Software is software, applications are software, Apps are software….while it may all be software; the terminology is increasingly being coined as just “Apps.”  Apple, Google, and now Microsoft are all in or moving towards an app based market place for software distribution.  Microsoft’s Windows 8, which is scheduled to be released this year, is based on apps as the distribution model.

But for anyone that has ever installed an app onto their phone or tablet, knows that it is much different than installing a piece of software from a CD, DVD, or even the Internet (ESD). The difference is that it pretty much just installs without any user interaction or questions.  This is exactly where Microsoft is going with Windows 8. This article my Microsoft’s VP of Windows Experience, entitled: Previewing ‘Windows 8’, mentions the words “app” or “apps” 21 times.  The ease of discovery, download, and installation of apps is amazingly simplistic. I know a lot of business owners and executives and in thinking back to conversations, many have told me about some app they discovered and installed that allows them to do things like: track sales activities, manage expenses, provide remote access to systems, monitor analytics of some part of their business, and a hundred other things that they found, installed and were using now.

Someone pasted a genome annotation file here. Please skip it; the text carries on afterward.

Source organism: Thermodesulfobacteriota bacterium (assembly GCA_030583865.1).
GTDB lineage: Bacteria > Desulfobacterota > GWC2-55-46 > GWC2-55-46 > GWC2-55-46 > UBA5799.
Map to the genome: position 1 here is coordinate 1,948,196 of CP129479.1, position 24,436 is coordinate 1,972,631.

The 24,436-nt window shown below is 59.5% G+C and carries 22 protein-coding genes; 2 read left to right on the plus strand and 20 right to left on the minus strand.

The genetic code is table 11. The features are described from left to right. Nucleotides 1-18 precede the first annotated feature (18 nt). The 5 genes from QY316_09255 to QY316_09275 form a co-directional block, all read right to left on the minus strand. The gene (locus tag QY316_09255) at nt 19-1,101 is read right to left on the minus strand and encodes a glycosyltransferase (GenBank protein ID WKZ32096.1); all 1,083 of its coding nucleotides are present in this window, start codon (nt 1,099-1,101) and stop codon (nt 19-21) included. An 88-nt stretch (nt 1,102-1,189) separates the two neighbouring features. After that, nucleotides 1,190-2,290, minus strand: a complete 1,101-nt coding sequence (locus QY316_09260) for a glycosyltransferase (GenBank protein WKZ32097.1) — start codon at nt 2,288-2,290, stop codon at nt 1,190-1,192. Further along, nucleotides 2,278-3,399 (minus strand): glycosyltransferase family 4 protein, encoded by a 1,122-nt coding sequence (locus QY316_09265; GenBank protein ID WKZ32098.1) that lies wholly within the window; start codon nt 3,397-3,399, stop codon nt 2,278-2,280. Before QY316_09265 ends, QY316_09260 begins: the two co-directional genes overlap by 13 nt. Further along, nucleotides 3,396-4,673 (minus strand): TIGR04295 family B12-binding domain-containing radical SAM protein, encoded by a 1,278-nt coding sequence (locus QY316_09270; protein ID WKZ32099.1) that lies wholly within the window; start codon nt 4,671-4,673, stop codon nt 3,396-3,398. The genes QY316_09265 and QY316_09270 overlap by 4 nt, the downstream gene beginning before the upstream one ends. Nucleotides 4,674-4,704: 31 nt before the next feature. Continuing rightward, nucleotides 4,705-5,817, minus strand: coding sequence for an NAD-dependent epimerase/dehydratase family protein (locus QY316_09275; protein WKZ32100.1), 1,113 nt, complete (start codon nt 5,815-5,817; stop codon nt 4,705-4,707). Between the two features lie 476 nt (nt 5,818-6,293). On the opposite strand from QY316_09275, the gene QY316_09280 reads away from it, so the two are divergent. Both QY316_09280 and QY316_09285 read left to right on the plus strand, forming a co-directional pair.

So what does this mean to solution providers? Well the same thing as ESD. As software moves to becoming an app, it now appears in marketplaces like Apple, Google and Microsoft now have. Clients now can easily search for these apps, install them, test them and delete them without calling for support or consulting.  There will always be a market for consulting, and software installation, but you cannot ignore the potential lost revenue to a solution provider. Even flat fee, managed services becomes suspect when technology is so dumbed down that business owners can research, install, and test it.